Audit findings lead to improvements in recognising and responding to pain in people with learning disabilities


This article reports the findings of an audit carried out in Surrey to look at pain recognition and management with people with learning disabilities.

The authors looked at what people with learning disabilities understood and experienced when they had pain, compared to what was reported as good practice in the literature.

The authors found that people with learning disabilities struggled to discuss pain effectively. They found little use of available communication aids. They found that people with learning disabilities had to rely on others to deal with their pain.

In common with other studies, the authors found that the most response to pain was to refer the person to the doctor. People were often not offered pain control medication by staff and other non- medication strategies to manage pain were rarely offered.

The authors report that staff in Surrey have been using the results of the audit to develop accessible information booklets on pain recognition and management to be used by people with disabilities, their paid supporters and family members. Organisations have also been developing and rolling out training for staff on recognising and responding to pain.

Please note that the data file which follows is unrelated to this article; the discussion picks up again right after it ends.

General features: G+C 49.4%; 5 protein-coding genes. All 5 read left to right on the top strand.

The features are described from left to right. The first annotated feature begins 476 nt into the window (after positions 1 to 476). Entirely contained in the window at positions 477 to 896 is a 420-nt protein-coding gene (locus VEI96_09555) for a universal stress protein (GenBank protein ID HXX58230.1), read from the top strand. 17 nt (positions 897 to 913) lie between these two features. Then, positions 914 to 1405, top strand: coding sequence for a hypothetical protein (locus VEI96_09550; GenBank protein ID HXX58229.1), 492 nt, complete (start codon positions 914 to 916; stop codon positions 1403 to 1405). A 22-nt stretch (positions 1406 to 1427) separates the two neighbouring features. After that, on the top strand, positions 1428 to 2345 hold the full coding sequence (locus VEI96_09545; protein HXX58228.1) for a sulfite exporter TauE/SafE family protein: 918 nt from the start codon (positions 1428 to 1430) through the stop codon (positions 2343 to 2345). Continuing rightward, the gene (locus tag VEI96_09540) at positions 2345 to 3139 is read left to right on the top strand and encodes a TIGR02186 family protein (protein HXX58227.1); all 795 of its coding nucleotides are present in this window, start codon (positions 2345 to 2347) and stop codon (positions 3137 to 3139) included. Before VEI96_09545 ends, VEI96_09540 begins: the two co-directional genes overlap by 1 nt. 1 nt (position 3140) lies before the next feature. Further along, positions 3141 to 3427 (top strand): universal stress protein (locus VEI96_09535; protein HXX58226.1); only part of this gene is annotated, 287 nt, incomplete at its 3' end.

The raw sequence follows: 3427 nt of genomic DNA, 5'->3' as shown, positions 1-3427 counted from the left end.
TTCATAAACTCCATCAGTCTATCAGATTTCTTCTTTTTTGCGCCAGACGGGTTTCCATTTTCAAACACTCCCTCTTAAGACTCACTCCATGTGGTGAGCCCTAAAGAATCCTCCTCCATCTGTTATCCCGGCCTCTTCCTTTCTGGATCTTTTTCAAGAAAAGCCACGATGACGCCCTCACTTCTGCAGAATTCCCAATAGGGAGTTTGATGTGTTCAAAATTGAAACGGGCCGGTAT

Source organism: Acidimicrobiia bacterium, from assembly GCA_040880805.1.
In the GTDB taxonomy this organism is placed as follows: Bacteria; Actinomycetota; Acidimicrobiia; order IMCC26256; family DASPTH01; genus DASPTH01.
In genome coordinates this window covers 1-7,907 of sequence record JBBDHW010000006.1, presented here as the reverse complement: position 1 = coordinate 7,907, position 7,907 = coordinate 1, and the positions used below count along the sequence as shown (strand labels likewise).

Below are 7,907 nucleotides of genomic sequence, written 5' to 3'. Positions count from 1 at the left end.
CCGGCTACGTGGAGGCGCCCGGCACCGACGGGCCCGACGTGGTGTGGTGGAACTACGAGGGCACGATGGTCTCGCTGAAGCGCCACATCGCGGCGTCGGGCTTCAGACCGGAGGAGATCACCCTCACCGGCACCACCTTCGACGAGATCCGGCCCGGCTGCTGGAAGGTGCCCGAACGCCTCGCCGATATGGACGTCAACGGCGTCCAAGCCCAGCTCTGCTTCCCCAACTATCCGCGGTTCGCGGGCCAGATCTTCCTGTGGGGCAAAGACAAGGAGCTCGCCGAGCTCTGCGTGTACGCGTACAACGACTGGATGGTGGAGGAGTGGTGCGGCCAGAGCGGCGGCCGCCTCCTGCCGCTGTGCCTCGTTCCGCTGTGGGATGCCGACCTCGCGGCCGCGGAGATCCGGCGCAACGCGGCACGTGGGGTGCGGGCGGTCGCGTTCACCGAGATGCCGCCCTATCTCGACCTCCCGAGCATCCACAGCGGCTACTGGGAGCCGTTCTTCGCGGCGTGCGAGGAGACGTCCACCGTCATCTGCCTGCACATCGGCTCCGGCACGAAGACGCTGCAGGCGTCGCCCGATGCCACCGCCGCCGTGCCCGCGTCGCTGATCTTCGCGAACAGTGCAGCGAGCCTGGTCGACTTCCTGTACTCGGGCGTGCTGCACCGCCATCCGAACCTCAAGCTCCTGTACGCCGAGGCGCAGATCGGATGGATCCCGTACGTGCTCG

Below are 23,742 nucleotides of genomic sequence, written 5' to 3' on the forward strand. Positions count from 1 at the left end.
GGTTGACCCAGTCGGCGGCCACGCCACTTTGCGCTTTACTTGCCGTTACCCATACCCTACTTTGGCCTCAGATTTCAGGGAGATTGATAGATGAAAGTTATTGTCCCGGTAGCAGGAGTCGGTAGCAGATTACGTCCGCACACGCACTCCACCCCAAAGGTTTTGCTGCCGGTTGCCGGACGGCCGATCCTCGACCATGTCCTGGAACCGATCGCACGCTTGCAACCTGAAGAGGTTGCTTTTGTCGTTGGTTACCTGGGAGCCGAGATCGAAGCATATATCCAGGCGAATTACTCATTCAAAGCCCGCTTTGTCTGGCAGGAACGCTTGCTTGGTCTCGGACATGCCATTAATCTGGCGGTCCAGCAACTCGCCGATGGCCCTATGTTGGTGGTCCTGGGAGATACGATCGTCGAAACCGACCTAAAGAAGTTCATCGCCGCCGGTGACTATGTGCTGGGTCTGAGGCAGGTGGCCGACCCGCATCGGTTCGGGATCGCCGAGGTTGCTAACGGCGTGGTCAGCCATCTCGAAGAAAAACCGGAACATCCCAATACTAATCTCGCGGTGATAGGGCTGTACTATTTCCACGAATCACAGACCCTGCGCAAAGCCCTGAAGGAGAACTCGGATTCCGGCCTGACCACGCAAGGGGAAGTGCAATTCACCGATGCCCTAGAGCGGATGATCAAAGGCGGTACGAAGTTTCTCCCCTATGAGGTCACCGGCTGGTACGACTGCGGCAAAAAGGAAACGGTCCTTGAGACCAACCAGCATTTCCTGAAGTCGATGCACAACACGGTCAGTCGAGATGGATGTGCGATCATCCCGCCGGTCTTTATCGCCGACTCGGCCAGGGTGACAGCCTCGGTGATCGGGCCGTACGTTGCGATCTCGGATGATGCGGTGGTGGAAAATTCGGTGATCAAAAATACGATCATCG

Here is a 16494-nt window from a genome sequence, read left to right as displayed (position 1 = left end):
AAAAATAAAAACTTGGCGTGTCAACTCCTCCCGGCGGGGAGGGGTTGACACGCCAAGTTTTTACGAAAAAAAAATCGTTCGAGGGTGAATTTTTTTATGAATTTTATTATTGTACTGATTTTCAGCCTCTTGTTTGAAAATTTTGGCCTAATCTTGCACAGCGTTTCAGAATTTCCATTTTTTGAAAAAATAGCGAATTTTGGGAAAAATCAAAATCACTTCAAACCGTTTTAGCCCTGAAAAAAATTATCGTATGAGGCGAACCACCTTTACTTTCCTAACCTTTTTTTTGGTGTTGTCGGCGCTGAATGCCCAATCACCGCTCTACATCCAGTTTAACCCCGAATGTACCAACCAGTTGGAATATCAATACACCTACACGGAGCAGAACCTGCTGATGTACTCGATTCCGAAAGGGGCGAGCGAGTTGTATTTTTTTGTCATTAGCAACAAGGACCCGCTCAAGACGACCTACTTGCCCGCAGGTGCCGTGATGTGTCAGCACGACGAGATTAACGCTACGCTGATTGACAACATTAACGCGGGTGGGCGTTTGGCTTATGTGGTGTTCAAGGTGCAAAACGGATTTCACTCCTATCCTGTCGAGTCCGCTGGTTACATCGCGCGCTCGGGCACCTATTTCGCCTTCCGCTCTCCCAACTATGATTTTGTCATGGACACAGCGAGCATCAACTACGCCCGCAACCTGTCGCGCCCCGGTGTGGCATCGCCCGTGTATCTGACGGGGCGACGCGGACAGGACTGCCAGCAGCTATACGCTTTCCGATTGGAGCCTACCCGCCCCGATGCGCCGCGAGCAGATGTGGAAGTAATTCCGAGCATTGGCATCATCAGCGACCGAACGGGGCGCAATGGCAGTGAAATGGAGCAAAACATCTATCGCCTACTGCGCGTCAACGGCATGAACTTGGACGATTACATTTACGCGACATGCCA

‘I Feel Pain’– audit of communication skills and understanding of pain and health needs with people with learning disabilities Beacroft, M. & Dodd, K.  in  British Journal of Learning Disabilities, 39: 139–147.

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John Northfield

After qualifying as a social worker, John worked in community learning disability teams before getting involved in a number of long-stay hospital closure programmes, working to develop individual plans for people moving into their own homes. He worked for BILD, helping to develop the Quality Network and was editorial lead for the NHS electronic library learning disabilities specialist collection. This led him to found the Learning Disabilities Elf site with Andre Tomlin as a way of making the evidence accessible to practitioners in health and social care. Most recently he has worked as part of Mencap's national quality team and also been involved in a number of national website developments, including the General Medical Council's learning disabilities site.

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